Cypherium, the enterprise-level blockchain platform, is going to contribute to the blockchain development of a major Chinese city.

A partner of global tech giants like Microsoft and Google, Cypherium has signed a Memorandum of Understanding, or MoU, with Suzhou City Municipal to advance the city's development of blockchain Infrastructure. The firm announced the news on July 28.

Suzhou is among major cities piloting China’s digital yuan

Suzhou City is a major economic center located in Jiangsu Province. One of the most competitive cities in China, Suzhou is among pilot cities of China’s central bank digital currency project, the digital yuan.

In April 2020, agencies and enterprises in the Xiangcheng District of Suzhou piloted CBDC with payments of 50% of local workers’ transport subsidies in the new digital currency. The project is also referred to as digital currency electronic payment, or DCEP. The city also piloted a blockchain-based program targeting notary services in early 2020.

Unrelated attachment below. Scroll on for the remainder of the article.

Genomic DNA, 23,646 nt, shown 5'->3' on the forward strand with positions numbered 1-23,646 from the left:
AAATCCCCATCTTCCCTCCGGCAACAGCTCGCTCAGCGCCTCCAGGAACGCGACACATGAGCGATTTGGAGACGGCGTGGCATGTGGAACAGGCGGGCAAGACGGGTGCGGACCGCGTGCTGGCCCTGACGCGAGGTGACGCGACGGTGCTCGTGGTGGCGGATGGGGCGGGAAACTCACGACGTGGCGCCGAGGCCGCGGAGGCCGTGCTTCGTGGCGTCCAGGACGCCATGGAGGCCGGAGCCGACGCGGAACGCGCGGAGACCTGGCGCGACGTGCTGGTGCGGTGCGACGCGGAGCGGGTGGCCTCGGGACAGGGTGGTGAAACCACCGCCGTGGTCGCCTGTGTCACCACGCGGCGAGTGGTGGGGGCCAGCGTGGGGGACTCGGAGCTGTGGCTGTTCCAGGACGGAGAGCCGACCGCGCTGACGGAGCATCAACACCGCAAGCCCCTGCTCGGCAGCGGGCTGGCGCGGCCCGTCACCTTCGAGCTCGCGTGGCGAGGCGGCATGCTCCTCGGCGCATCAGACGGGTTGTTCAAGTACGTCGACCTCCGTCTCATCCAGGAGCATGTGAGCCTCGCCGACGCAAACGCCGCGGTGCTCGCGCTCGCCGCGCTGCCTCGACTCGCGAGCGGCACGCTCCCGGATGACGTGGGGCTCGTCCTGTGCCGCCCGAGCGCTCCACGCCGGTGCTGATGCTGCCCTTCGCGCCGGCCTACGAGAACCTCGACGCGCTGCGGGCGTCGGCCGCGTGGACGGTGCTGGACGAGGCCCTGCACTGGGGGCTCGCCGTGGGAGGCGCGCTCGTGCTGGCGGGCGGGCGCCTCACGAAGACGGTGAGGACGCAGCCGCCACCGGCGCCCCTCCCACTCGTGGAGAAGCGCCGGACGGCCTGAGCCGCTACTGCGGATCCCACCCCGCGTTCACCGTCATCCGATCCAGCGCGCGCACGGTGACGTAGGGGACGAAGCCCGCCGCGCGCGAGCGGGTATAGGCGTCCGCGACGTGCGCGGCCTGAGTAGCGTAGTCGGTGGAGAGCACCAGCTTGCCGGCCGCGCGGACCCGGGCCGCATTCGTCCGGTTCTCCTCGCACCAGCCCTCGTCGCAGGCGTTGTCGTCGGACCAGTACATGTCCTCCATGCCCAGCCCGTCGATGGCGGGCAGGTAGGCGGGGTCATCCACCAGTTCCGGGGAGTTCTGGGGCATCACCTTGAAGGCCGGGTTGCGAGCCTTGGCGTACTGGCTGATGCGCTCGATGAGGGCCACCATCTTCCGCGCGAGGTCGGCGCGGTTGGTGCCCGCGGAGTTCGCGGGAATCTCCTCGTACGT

Driving blockchain interoperability

Suzhou City has successfully piloted the DCEP project and other blockchain-related initiatives, and Cypherium will now further expand the city’s blockchain-related capabilities. Cypherium CEO, Sky Guo, outlined that the platform will be particularly helpful in providing interoperability to diverse blockchain developments in Suzhou.

Guo said:

“With several trials taking place in the city, especially with workers in the city of Suzhou receiving part of their upcoming transportation subsidies in DCEP. Interoperability will likely play a role in determining which projects end up succeeding.”

Headquartered in New York, Cypherium is developing an enterprise smart contract platform that implements a mix of Proof-of-Work, or PoW, and HotStuff consensus algorithms. As reported, HotStuff protocol is also used by Facebook’s not-yet-launched digital currency project, Libra.

As an enterprise-focused startup, Cypherium has made a bunch of big partnerships to foster blockchain development. The firm positions itself as the first project to partner with so many tech giants, including Google, Microsoft, Amazon, and IBM.

In mid-July, Guo predicted that CBDC-powered cross-border payments will happen in the next couple of years or even sooner.